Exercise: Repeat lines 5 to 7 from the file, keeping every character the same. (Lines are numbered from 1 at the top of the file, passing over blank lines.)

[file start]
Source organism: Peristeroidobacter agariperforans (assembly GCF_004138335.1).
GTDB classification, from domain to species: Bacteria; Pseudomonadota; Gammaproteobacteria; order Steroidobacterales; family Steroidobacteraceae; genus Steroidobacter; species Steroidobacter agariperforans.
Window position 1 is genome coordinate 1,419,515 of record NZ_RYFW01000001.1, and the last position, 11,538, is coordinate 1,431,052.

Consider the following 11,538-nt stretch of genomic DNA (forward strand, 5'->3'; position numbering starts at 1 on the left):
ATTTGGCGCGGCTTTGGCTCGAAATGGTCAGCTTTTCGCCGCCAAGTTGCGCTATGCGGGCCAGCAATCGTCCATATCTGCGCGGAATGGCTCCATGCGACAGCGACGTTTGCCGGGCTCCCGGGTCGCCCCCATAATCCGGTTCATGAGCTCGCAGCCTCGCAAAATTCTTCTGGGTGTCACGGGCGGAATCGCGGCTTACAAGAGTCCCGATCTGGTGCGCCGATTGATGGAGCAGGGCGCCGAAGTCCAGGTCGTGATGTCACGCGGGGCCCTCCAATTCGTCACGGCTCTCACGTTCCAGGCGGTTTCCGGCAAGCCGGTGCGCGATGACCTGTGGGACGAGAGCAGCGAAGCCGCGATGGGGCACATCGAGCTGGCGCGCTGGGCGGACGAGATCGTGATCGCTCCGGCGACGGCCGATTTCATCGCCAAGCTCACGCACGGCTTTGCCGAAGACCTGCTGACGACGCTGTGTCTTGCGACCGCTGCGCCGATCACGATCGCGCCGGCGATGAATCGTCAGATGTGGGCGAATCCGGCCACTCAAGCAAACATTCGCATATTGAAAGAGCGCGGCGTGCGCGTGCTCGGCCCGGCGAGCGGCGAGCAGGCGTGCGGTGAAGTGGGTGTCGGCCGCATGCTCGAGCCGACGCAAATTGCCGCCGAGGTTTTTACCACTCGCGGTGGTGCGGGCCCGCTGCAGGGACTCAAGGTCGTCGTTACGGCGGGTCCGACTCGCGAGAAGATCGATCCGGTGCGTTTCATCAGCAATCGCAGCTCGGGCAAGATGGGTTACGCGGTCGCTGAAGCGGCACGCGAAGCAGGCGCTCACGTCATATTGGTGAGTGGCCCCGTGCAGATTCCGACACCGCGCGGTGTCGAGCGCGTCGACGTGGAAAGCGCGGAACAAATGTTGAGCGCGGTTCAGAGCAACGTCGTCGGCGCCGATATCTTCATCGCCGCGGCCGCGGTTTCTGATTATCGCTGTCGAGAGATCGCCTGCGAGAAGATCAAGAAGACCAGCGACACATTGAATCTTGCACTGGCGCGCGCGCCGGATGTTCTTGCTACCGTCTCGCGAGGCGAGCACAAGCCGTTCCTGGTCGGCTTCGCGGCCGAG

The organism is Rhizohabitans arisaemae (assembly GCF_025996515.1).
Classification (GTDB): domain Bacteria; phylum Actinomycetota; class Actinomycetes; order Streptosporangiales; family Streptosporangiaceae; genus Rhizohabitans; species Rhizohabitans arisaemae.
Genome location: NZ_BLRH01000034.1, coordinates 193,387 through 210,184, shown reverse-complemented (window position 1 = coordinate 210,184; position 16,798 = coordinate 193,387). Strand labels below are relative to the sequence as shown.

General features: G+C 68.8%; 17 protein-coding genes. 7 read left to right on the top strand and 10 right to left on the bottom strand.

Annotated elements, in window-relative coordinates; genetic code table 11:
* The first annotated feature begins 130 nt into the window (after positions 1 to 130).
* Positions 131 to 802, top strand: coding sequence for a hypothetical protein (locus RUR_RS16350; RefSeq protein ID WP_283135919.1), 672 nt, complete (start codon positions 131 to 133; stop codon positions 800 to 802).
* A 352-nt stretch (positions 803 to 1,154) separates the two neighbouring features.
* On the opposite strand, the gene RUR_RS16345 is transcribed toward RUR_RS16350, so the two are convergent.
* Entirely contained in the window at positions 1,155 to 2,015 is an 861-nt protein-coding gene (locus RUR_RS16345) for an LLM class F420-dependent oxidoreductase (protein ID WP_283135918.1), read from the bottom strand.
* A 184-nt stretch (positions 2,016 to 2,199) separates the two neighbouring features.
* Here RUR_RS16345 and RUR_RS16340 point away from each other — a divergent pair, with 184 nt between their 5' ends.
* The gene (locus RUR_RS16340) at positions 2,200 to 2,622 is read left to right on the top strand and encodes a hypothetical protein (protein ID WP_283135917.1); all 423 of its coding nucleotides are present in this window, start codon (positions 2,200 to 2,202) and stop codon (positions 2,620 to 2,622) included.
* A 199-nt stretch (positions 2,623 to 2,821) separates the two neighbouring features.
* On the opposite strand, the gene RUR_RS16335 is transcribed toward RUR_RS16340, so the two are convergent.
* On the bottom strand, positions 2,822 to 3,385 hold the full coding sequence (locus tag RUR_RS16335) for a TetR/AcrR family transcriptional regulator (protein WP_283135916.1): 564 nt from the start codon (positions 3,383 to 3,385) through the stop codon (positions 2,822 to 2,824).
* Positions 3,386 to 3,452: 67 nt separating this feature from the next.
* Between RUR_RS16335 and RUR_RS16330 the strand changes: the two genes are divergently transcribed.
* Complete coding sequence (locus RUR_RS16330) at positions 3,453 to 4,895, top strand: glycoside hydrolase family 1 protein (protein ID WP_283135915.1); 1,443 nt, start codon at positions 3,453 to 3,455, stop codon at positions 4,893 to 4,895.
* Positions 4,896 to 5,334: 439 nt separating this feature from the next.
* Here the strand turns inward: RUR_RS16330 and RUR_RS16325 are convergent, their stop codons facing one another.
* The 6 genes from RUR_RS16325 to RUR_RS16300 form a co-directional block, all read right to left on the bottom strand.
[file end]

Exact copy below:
ATTTGGCGCGGCTTTGGCTCGAAATGGTCAGCTTTTCGCCGCCAAGTTGCGCTATGCGGGCCAGCAATCGTCCATATCTGCGCGGAATGGCTCCATGCGACAGCGACGTTTGCCGGGCTCCCGGGTCGCCCCCATAATCCGGTTCATGAGCTCGCAGCCTCGCAAAATTCTTCTGGGTGTCACGGGCGGAATCGCGGCTTACAAGAGTCCCGATCTGGTGCGCCGATTGATGGAGCAGGGCGCCGAAGTCCAGGTCGTGATGTCACGCGGGGCCCTCCAATTCGTCACGGCTCTCACGTTCCAGGCGGTTTCCGGCAAGCCGGTGCGCGATGACCTGTGGGACGAGAGCAGCGAAGCCGCGATGGGGCACATCGAGCTGGCGCGCTGGGCGGACGAGATCGTGATCGCTCCGGCGACGGCCGATTTCATCGCCAAGCTCACGCACGGCTTTGCCGAAGACCTGCTGACGACGCTGTGTCTTGCGACCGCTGCGCCGATCACGATCGCGCCGGCGATGAATCGTCAGATGTGGGCGAATCCGGCCACTCAAGCAAACATTCGCATATTGAAAGAGCGCGGCGTGCGCGTGCTCGGCCCGGCGAGCGGCGAGCAGGCGTGCGGTGAAGTGGGTGTCGGCCGCATGCTCGAGCCGACGCAAATTGCCGCCGAGGTTTTTACCACTCGCGGTGGTGCGGGCCCGCTGCAGGGACTCAAGGTCGTCGTTACGGCGGGTCCGACTCGCGAGAAGATCGATCCGGTGCGTTTCATCAGCAATCGCAGCTCGGGCAAGATGGGTTACGCGGTCGCTGAAGCGGCACGCGAAGCAGGCGCTCACGTCATATTGGTGAGTGGCCCCGTGCAGATTCCGACACCGCGCGGTGTCGAGCGCGTCGACGTGGAAAGCGCGGAACAAATGTTGAGCGCGGTTCAGAGCAACGTCGTCGGCGCCGATATCTTCATCGCCGCGGCCGCGGTTTCTGATTATCGCTGTCGAGAGATCGCCTGCGAGAAGATCAAGAAGACCAGCGACACATTGAATCTTGCACTGGCGCGCGCGCCGGATGTTCTTGCTACCGTCTCGCGAGGCGAGCACAAGCCGTTCCTGGTCGGCTTCGCGGCCGAG

The organism is Rhizohabitans arisaemae (assembly GCF_025996515.1).
Classification (GTDB): domain Bacteria; phylum Actinomycetota; class Actinomycetes; order Streptosporangiales; family Streptosporangiaceae; genus Rhizohabitans; species Rhizohabitans arisaemae.